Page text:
EDITOR'S NOTE: THIS IS PART OF A SERIES OF OCCASIONAL COLUMNS THAT WILL APPEAR ON BELLEVILLE'S HISTORY IN CONJUNCTION WITH THE CITY'S BICENTENNIAL CELEBRATION.
Charles W.S. Heaton of Belleville attracted a lot of attention back during the Civil War.
He was an inventor who first came to notice in local newspapers in January 1863 when an item in the Belleville Weekly Democrat noted his patent for improvements to a farming cultivator, his second patent.
Apparently that same month, Heaton headed to Washington, D.C., with an idea for improving the metal armor on Union warships which was so heavy none of them could stay afloat in any kind of rough sea.
In May 1863 he wrote to the Democrat explaining his odyssey. He couldn't get audiences with any government higher-ups so he went to New York where he attracted the attention of the tycoon Commodore Cornelius Vanderbilt and some big shipbuilders.
Heaton wrote that they tested his armor system and recommended it. With those proofs he was able to go back to Washington and get the Navy to test his system.
"Mr. Heaton's system has proved so satisfactory that some of the naval contractors have attempted to appropriate his invention but their game is watched, and will be blocked at the proper moment," the Democrat wrote.
Heaton noted in his letter that he also didn't trust the government.
"Before doing anything with the Government, I took the precaution to obtain patents to secure me the credit at all events of my labors," he wrote to the Democrat.
It was patent no. US38206, issued on April 14, 1863, for "Improved defensive armor for ships and other batteries."
He also attracted attention in St. Louis, where the Republican noted, "C.W.S. Heaton, of Illinois, who was recently making experiments in the neighborhood of Belleville, and explaining his ship-building theories through the Belleville papers, has invented a new system of armor cladding for war vessels, which, by experiment, has given great satisfaction. Tests were made at the Washington Navy Yard not long since which resulted very favorably to this system."
His idea consisted of surrounding regular armor plate with more absorbent wood on both sides. The outside wood reduced the impact of shells for the metal while the inside wood shielded occupants.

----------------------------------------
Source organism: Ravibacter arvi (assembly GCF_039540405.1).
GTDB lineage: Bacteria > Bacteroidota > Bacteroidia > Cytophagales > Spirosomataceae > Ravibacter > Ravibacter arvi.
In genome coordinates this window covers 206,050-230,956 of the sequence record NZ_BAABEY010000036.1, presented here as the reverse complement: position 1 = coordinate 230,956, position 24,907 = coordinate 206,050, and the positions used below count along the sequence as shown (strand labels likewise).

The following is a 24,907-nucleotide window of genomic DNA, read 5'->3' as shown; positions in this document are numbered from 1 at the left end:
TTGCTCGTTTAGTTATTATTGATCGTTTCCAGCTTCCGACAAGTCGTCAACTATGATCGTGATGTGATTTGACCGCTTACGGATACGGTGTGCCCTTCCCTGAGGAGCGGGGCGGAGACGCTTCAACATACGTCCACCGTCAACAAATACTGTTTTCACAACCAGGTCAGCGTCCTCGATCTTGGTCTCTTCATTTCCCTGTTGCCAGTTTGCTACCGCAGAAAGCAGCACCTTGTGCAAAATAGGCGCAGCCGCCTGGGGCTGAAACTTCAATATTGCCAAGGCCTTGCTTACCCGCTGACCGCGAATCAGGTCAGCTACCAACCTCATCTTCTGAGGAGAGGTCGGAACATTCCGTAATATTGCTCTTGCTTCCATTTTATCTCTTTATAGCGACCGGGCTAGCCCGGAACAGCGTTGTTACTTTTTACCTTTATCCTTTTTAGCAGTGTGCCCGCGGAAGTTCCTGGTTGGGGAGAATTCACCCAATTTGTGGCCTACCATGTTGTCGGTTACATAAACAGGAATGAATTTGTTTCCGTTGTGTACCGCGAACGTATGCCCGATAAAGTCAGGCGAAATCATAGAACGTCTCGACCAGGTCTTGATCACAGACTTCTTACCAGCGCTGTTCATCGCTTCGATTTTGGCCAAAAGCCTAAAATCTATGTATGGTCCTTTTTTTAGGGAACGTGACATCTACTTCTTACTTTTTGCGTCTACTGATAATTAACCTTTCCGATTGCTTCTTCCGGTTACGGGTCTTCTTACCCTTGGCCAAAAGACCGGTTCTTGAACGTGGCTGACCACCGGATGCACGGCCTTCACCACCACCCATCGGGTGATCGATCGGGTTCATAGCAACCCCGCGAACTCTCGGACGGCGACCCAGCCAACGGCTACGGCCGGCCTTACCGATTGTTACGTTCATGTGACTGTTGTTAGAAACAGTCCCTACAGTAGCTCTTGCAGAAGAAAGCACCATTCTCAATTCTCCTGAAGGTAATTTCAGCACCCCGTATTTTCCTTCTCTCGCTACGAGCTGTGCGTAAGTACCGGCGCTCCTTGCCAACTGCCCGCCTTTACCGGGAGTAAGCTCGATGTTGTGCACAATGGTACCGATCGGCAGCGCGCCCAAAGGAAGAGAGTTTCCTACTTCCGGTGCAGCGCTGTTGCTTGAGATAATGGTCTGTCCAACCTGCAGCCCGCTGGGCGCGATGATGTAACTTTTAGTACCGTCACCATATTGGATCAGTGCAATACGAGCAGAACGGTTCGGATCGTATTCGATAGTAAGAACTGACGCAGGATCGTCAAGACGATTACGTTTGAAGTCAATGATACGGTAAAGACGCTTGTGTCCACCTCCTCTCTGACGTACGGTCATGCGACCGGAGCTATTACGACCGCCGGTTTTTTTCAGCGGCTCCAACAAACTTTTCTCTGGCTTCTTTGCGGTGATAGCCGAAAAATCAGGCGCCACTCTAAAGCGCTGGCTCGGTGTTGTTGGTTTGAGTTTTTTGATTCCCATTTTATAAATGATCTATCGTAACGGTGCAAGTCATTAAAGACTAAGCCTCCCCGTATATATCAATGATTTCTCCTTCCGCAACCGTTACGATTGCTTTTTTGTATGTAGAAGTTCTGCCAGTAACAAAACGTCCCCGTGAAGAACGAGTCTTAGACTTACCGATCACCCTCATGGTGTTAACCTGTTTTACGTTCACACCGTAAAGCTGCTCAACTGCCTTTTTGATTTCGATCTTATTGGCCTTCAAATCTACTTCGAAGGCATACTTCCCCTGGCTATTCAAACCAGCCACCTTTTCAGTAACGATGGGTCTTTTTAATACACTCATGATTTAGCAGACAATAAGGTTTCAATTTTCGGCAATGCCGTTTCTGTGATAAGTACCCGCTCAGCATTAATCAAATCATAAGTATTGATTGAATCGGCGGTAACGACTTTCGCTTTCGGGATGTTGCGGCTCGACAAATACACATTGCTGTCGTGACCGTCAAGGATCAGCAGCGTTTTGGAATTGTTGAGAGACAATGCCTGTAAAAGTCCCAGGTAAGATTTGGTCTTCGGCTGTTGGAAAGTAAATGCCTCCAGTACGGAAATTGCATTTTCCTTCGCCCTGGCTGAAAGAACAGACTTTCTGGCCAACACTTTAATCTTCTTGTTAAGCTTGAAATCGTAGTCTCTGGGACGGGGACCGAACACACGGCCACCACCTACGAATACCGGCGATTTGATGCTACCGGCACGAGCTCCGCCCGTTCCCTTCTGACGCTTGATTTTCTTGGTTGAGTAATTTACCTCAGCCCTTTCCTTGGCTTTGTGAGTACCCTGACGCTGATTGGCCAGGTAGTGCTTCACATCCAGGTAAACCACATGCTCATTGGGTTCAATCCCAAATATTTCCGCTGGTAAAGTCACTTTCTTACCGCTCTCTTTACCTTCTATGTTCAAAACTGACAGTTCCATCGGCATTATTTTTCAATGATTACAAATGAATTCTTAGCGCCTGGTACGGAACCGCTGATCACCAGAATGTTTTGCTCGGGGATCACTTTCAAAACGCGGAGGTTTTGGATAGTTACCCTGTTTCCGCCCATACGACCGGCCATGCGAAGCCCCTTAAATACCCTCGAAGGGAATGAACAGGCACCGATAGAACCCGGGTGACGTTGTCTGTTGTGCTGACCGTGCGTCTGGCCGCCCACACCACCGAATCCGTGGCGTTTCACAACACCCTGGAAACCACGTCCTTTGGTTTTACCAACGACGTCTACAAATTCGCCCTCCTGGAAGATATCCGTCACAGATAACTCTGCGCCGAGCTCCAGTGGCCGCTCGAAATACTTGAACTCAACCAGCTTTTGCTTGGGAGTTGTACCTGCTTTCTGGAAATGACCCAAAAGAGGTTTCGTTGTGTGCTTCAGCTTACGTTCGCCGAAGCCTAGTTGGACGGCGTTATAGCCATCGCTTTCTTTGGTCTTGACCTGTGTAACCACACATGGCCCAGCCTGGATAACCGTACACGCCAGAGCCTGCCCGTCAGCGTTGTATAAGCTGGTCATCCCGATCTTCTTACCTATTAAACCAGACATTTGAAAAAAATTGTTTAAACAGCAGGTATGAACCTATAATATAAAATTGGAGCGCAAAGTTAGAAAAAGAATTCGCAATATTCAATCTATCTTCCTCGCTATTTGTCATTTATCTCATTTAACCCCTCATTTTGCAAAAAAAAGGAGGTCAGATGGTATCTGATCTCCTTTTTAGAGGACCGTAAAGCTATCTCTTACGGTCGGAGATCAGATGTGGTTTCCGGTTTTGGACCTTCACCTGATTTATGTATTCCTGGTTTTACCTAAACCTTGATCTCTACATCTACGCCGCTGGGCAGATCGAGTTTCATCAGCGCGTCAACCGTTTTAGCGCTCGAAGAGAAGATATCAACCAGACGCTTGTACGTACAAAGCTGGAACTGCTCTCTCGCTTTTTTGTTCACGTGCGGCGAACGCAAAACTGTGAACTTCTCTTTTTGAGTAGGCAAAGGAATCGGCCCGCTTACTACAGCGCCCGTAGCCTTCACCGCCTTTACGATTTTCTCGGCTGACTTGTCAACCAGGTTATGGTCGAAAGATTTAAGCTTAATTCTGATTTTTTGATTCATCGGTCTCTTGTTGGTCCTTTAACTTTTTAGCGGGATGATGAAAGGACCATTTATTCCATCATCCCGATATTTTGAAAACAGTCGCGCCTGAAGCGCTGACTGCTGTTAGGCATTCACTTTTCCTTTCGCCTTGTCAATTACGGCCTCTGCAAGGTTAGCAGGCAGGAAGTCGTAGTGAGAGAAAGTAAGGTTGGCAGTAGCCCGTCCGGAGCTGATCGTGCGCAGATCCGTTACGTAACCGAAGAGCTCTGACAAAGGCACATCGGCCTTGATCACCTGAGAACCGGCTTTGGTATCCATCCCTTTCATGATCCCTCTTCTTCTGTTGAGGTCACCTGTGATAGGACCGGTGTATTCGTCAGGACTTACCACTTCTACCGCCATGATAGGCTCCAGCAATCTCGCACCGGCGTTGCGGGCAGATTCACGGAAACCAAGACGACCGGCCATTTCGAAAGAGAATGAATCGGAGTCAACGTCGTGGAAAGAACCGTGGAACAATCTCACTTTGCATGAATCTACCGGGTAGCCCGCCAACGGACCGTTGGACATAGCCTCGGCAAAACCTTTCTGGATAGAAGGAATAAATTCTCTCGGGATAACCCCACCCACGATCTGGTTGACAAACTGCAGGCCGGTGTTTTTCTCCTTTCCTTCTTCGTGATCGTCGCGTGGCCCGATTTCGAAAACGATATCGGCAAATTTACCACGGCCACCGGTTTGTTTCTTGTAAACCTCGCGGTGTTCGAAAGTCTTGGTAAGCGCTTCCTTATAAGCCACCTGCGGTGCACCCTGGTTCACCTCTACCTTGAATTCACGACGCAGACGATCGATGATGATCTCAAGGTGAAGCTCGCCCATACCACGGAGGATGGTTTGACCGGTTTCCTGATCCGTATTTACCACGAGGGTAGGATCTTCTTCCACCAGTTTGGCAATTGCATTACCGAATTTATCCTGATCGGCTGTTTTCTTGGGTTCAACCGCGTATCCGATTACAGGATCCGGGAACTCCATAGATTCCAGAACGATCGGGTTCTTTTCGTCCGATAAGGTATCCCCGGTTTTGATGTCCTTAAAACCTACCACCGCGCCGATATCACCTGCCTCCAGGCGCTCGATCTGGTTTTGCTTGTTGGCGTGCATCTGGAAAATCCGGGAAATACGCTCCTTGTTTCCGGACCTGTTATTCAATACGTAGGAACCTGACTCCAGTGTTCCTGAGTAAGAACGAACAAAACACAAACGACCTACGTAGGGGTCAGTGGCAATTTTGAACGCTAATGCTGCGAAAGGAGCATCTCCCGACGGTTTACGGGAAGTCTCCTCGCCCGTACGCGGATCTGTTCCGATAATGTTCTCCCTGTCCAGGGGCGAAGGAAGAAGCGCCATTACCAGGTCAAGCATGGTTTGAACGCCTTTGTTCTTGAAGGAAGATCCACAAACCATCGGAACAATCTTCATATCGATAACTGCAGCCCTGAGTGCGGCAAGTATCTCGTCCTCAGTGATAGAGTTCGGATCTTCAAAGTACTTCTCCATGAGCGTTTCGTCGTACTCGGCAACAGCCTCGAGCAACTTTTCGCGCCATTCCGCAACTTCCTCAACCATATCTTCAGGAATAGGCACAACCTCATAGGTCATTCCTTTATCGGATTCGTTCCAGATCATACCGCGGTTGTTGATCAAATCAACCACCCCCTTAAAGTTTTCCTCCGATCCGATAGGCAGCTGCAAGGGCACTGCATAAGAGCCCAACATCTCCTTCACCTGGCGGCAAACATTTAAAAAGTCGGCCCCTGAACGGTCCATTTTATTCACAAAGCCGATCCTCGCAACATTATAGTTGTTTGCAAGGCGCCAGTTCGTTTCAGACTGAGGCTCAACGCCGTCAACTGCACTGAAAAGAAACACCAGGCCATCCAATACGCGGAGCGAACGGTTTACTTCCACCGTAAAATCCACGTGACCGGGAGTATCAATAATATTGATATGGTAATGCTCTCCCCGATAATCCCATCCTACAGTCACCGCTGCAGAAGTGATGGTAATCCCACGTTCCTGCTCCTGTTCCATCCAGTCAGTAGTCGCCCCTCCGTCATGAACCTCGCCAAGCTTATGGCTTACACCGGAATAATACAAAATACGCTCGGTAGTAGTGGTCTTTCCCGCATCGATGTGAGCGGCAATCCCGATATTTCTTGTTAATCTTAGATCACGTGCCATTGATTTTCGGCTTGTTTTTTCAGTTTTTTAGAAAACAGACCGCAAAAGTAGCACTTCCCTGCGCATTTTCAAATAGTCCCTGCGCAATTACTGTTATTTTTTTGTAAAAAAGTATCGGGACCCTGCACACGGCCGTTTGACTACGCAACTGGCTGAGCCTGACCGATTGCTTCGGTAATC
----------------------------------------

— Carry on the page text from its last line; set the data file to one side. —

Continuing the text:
Despite his close watch on those who might want to steal his idea, the government apparently allowed other contractors to use his system without any payment to him.
So he sued in 1864.
"He at length brought suit against the Government for damages to the amount of $95,000, which he claims is the amount saved to the Government by the adoption of his system of defensive armor. This suit has been decided in his favor --and also another suit for $750,000 -- and it is likely that satisfactory arrangement will yet be affected," the Democrat noted.
The paper also said that the Belleville man left his lawsuits in the hands of his attorneys, "...while he comes home to attend to the construction of machinery and erection of factories in the West for the manufacture of paper for a wealthy company in New York City," the Democrat wrote.
Heaton's armor also was the subject of an article in Scientific American which praised his idea although he objected to some of the writer's conclusions.
And someone who only identified himself as G.W.B. wrote disparaging remarks about Heaton to the magazine.
In a letter to the New York Times of Feb. 3, 1864, Heaton replied, observing, "If my armor is a 'humbug,' why is it put on to the Onondaga, and (as I an informed) the monitors at Charleston?"
I could not find any records of his various lawsuits in which he claimed success, but I did find a record on one he lost.
In January 1872 his suit was heard against George Quintard who had put something similar to the Heaton armor system on a ship for the government during the Civil War.
After a myriad of arguments, a federal judge decided Heaton's patent wasn't valid because the same idea had been published in a scientific journals in England in 1856 before Heaton created his system.
Have a column idea? Call Wally at 618-239-2506 or 800-642-3878; or email: firstname.lastname@example.org.